The Ventura County Gulls began a new season this week, and for outfielder Darryl Landrum it was a welcomed chance to wipe the slate clean.
"It feels like it did when I first got here," said Landrum, who has been struggling at the plate since returning from an injury a month ago. "It's like it's a new year."
Landrum heralded the new year with four walks and his 12th home run of the season to lead the Gulls to a 13-inning, 3-2 win over the Visalia Oaks on Wednesday at Ventura College.
One of his walks came in the 13th, to put runners on first and second with one out. Greg Myers followed with a single to right field, scoring Luis Reyna with the winning run.
For Landrum, the game was reminiscent of the success he enjoyed early in the season. He was batting .358 and leading the California League with seven home runs before suffering a broken right thumb on April 22 when he was hit by a pitch during a game against the Fresno Giants.
After spending a month on the disabled list, the right-handed hitter returned to the lineup May 17. But until Wednesday's game, he had produced little more than frustration for himself and Gulls Manager Glenn Ezell, batting .188 with 3 home runs in his last 138 at-bats to drop his average to .240.
"The injury set him back a long way," Ezell said. "But if we continue to work with him, we can get him back to where he was. He just has to be patient at the plate."
Patience has never been a virtue for Landrum, who set a South Atlantic League strikeout record in 1985 with 208. When he first returned to the lineup, it seemed he was threatening to break his own mark.
"While I was out I picked up a lot of bad habits and tended to swing at pitches I can't hit," Landrum said. "They've been pitching around me, throwing sliders. They know what I can do with a fastball. So I've been sitting back, picking a slider that I like or whenever they throw a fastball, attacking that."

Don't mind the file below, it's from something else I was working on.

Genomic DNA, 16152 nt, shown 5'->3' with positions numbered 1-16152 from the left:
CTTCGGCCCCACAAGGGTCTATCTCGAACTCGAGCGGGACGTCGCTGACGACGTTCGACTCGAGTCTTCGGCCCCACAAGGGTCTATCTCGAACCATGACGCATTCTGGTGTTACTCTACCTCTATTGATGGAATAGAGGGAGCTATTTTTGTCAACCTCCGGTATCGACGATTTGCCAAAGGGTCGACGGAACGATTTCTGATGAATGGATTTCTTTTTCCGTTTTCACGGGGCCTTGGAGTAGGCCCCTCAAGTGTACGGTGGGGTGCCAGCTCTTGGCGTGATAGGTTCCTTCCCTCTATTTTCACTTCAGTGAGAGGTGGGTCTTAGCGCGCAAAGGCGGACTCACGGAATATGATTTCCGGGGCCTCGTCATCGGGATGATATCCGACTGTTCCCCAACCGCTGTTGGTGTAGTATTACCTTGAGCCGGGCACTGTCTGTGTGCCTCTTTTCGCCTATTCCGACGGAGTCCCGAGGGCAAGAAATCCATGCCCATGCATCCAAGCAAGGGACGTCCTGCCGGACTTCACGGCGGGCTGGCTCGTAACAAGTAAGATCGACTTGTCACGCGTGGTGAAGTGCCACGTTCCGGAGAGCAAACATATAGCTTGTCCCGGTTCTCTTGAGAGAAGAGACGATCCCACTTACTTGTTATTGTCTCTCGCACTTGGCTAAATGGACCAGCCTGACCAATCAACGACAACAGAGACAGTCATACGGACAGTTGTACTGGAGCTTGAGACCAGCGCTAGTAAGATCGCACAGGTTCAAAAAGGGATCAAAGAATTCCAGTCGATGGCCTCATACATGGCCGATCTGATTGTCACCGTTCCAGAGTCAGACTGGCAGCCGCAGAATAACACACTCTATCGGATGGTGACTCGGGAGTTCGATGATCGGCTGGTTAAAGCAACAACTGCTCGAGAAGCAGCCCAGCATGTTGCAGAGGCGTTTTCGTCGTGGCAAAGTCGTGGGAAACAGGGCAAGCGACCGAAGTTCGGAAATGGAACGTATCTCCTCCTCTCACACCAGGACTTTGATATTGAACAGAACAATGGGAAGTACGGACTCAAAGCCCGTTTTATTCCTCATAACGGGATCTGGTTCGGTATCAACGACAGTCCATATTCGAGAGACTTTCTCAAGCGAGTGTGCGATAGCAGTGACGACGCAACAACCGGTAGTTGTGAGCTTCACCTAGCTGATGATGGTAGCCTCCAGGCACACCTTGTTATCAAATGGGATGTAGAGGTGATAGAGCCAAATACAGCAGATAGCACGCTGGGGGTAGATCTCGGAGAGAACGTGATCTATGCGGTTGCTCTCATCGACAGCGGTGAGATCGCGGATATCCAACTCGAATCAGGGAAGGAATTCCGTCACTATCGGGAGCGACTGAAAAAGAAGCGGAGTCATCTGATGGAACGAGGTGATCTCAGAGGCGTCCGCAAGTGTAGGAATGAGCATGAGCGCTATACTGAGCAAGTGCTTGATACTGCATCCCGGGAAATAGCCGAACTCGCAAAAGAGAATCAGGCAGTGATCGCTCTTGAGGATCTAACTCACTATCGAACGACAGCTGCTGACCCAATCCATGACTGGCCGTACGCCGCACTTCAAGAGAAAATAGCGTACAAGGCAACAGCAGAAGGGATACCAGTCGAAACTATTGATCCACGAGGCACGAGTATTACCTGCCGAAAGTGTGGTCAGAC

Landrum has been taking extra batting practice three times a week, and Ezell believes it has made him more selective.
"The last three games, he's been swinging the bat better than he was. He's shown more patience. I think he's got the potential to hit 25 home runs a year," Ezell said.
The Blue Jays liked Landrum's home run swing when they made him their sixth selection in the 1984 June draft. They signed him out of Calhoun Junior College in his native Alabama and sent him to the Medicine Hat Blue Jays, where he led the Pioneer League in home runs (17) while batting .239.
He moved up to Florence in the South Atlantic League in 1985, where his averaged dipped to .205 while his home run total climbed to 19.
"I was on and off, two good days and then I'd go 0-for-4 with two strikeouts," Landrum said. "That was really a learning year for me."
Landrum went through more schooling at the Instructional League, where he took extra batting practice for 2 1/2 months, working on hitting the breaking pitch.
It was a curveball that Landrum hit over the left-field fence Wednesday to give the Gulls a 2-1 lead in the fourth inning. Visalia scored a run off starter Jeff Musselman in the first when Tom Thomas scored from third base on a Tom Schwarz ground out. The Gulls tied it in the second inning on a sacrifice fly by Geronimo Berroa.
Visalia tied the game in the sixth on a two-out triple by Schwarz, who scored on a single by Eddie Yanes. Ventura County's Tom Wasilewski relieved Musselman in the ninth and held the Oaks hitless through four innings. Todd Provence (2-2), who came on to pitch in the 13th inning, got the win.
Ray Velasquez (0-3), who pitched to three batters in the 13th before being relieved by Wes Pierorazio, was the losing pitcher.
Dodger pitcher Steve Howe rejoined the San Jose Bees on Wednesday after being cleared of charges by the National Assn. of Professional Baseball Leagues that he was again using cocaine. John Johnson, president of the National Association, suspended Howe on May 15 after a disputed drug test. Howe is scheduled to pitch tonight against the Fresno Giants. . . . Oaks center fielder Tom Thomas was 1-for-6 and extended his hitting streak to 24 games, the longest in the league. The Long Beach native, a member of the Cal State Fullerton team that won the College World Series in 1984, is third in the league in batting at .328. . . . Gulls backup catcher Carlos Diaz, who joined the club two weeks ago, is being moved down to the Medicine Hat Blue Jays in the Pioneer League. Toronto selected Diaz, a member of the Oklahoma State team that participated in the recent College World Series, in the 14th round of the June free-agent draft. The Blue Jays want him to get more playing time, which will be tough with the Gulls, whose regular catcher Greg Myers is batting .313 and leading the league in home runs with 14.